When your child had that first fever, the thought of a seizure might have crossed your mind. A seizure triggered by a sudden fever is somewhat common, affecting about 2 percent to 4 percent of children younger than age 5. These fever-induced seizures, called febrile seizures, usually don’t signal a long-term or ongoing problem, but a doctor should evaluate your child.
The result of an abnormal electrical impulse in the brain, a seizure typically involves muscle spasms or convulsions, loss of consciousness, eyes rolled to the back of head, loss of urine and vomiting. Simple febrile seizures, the most common, last from a few seconds to 15 minutes. Afterward, your child may cry or be very sleepy.
A rapid fever spike to about 102°F, such as those caused by a middle-ear infection or the viral illness roseola, can prompt a simple febrile seizure. A tendency for febrile seizures may run in some families. Although rare, a seizure can be a side effect of an immunization, caused by the resulting fever, not the vaccination.
Other conditions that trigger seizures include metabolic disturbances from kidney or liver disease; low levels of blood sugar, sodium, calcium or magnesium; a previous head injury; birth defects; the use of drugs or other chemicals; poisoning; or a brain tumor.
Watching your child have a seizure is frightening, but it is important to stay calm. Move your child to a safe area on the floor, gently roll him or her onto one side and remove any nearby objects. Loosen clothing around the head or neck but do not place anything in the mouth or try to restrain movements. Time the seizure—seizures seem to last longer than they actually do—and report its length to your doctor. Call for emergency medical care if your child has:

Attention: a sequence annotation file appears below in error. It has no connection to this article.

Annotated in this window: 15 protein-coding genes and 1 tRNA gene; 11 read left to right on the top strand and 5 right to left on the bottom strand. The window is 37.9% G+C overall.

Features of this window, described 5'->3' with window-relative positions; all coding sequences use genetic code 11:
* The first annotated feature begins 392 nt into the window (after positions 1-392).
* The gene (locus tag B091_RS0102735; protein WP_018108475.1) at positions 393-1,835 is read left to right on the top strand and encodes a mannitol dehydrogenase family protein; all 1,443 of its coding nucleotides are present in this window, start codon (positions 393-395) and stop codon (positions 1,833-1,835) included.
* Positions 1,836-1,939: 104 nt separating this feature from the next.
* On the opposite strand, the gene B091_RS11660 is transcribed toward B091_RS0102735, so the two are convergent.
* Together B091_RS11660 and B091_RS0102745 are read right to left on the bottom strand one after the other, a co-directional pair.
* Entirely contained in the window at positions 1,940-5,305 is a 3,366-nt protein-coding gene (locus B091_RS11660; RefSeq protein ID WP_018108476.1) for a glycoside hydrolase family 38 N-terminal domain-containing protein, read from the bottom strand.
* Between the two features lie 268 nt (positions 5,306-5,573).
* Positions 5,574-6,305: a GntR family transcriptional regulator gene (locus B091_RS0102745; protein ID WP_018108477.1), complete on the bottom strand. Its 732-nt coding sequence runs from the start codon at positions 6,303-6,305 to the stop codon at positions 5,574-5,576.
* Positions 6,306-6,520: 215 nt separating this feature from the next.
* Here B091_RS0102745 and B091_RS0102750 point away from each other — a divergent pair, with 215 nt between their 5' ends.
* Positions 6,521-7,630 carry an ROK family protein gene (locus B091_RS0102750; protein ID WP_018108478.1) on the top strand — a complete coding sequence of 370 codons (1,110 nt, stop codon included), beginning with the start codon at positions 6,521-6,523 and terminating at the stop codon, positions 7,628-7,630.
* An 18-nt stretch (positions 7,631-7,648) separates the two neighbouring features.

- a first or different type of seizure
- difficulty breathing
- ingested poison or medication
- a seizure that lasts more than five minutes
- two or more seizures
Simple febrile seizures don’t cause brain damage or learning disabilities, but one-third of children will have another seizure with a subsequent fever. First febrile seizures usually occur between ages 6 months and 3 years, and most children outgrow them by 5 or 6 years old. Your child’s doctor may conduct blood tests as well as an electroencephalogram (EEG), magnetic resonance imaging (MRI) or a computerized tomography (CT) scan to study the brain and rule out other causes.